Ashland Review

Jenny Graham / Oregon Shakespeare Festival

Shakespeare’s “Othello,” now playing in a well nuanced production at the Oregon Shakespeare Festival, is always painful to watch. The Moor is a brilliant admiral who succeeds in protecting Venice from the Ottomans. But, like the hero of a Greek tragedy, his fatal flaw, being born black, guarantees his downfall.

Jenny Graham / Oregon Shakespeare Festival

“Oh for a muse of fire.” Reminiscent of Homer’s Iliad, so begins “Henry V” at the Oregon Shakespeare Festival. As directed by Rosa Joshi, this compelling and inventively stylized production is a fine example of ensemble work.

Jenny Graham / Oregon Shakespeare Festival

Hola, mis amigos! I just saw a play by Karen Zacarias at the Oregon Shakespeare Festival called “Destiny of Desire,” and it’s more fun than a Mexican telenovela. Well, it is a telenovela, a Latin-style soap opera, but it’s in English, with added soundbites about dating and other vital social issues.

Photo by Jenny Graham

Dorothy Velasco reviews the Oregon Shakespeare Festival's production of Off the Rails, the first play by a Native American to be performed at OSF.

This is KLCC. I’m Dorothy Velasco with the Ashland Theater Review.

“Off the Rails,” the first play by a Native American to be performed at the Oregon Shakespeare Festival, is a mishmash — part comedy, part musical, part history lesson, and part morality tale loosely based on Shakespeare’s “Measure for Measure.”

Dorothy Velasco reviews the Oregon Shakespeare Festival's production of The Merry Wives of Windsor.

Dorothy Velasco reviews Oregon Shakespeare Festival's production of Hannah and the Dread Gazebo, the first play by Jiehae Park.

Dorothy Velasco reviews Oregon Shakespeare Festival's production of UniSon, a musical based on the poetry of August Wilson.

Dorothy Velasco reviews the Oregon Shakespeare Festival's production of The Odyssey, adapted for the stage by Mary Zimmerman.

Photo by Jenny Graham

Guilt, anger, revenge. Riotous hilarity, mortal enemies, Falstaff bigger than life, Prince Hal in a hoody. Yes, it’s “Henry IV, Part One” at the Oregon Shakespeare Festival’s intimate Thomas Theatre, to be followed in the summer by “Part Two.”

As directed by Lileana Blain-Cruz, Shakespeare’s great history play, peppered with surprises, is staged in the round and set in modern times. We can almost reach out and touch the actors, and the actors certainly touch us with their electrifying emotions.

Jenny Graham / Oregon Shakespeare Festival

President Trump is weighing deep cuts in his budget plan, including all funding for the National Endowment for the Arts (NEA).  A major theater group in Oregon fears that could affect children’s access to one of history’s greatest playwrights. KLCC’s Brian Bull reports.

Photo by Jenny Graham

In “Mojada, A Medea in Los Angeles,” playwright Luis Alfaro manages an impressive feat, melding a Greek tragedy with a heartbreaking story of Mexican immigrants.

Now playing at the Oregon Shakespeare Festival, with sensitive direction by Juliette Carrillo, this play follows the life of Medea, a young indigenous woman from Michoacán now residing in Los Angeles with her beloved Jason, pronounced Ha-sohn, their son Acan, and Tita, an old family friend. All are mojados, wetbacks, illegal.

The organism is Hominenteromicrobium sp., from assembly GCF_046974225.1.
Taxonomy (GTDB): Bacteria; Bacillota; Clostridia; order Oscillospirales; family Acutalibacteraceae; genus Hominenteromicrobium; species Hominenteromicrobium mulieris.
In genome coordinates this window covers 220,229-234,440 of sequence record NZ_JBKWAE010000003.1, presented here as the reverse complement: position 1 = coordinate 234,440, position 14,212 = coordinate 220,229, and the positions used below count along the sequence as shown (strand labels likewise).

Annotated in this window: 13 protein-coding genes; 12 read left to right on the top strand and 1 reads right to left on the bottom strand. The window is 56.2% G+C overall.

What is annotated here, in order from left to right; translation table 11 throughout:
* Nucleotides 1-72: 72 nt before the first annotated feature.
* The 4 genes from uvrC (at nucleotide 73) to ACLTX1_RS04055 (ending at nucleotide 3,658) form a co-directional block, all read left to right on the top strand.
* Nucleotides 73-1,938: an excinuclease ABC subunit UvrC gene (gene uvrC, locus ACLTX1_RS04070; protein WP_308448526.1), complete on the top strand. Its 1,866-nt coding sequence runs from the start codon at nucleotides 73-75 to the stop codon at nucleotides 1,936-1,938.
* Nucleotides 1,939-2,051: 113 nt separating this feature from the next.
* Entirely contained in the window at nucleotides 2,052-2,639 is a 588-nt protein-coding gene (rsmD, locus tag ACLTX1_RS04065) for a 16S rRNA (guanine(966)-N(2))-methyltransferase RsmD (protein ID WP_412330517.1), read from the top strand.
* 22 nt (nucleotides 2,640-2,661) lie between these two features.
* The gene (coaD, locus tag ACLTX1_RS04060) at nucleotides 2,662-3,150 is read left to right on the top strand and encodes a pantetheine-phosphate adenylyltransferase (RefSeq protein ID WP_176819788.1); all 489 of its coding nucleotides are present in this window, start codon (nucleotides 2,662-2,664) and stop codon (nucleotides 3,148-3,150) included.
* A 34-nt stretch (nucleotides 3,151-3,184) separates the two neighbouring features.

Photo by Jenny Graham

When I studied Shakespeare’s “Julius Caesar” in high school it seemed like ancient history having nothing to do with me. Well, now it’s ancient history that relates perfectly to our times.

  Dorothy Velasco reviews the Oregon Shakespeare Festival's Timon of Athens and the controversial Play On! Project, which aims to translate Shakespeare into modern language. 

Ashland Review: Richard II and the Winter's Tale

Aug 16, 2016

  Dorothy Velasco reviews the Oregon Shakespeare Festival's productions of Richard II and The Winter's Tale.

photo: Jennie Graham

“The Wiz,” a surprise Broadway hit over 40 years ago, has now landed on the outdoor stage at Ashland’s Allen Theatre. This funky black version of “The Wizard of Oz” won a Tony for best musical, but “Hamilton” it’s not.

photo: Jennie Graham

“Vietgone,” now playing at the Oregon Shakespeare Festival, is a lively new comedy about Vietnamese refugees creating their version of an American life from scratch.

Ashland Review: Roe

Jul 12, 2016
Photo: Jennie Graham

Lisa Loomer’s new play, “Roe,” about the Supreme Court ruling of Roe v. Wade which legalized abortion in 1973, may well be this year’s most important American play. 

photo: Jennie Graham

Many people consider Shakespeare’s “Hamlet” the greatest play ever written. They must be right because a full house sat through the play’s rainy opening night at Oregon Shakespeare Festival’s outdoor Allen Theatre.

photo Jenny Graham

Dorothy Velasco has this review of "The Yeomen of the Guard" at the Oregon Shakespeare Festival in Ashland.

photo Jenny Graham

“Great Expectations” by Charles Dickens is a grand novel. And it grandly fills the stage of the Bowmer Theatre at the Oregon Shakespeare Festival.

photo Jenny Graham

Shakespeare’s much loved comedy, “Twelfth Night,” is a joyful choice for the new season at the Oregon Shakespeare Festival.
According to director Christopher Liam Moore, joyful is the operating word for the play. It begins with a shipwreck and the presumed death of Viola’s brother Sebastian.

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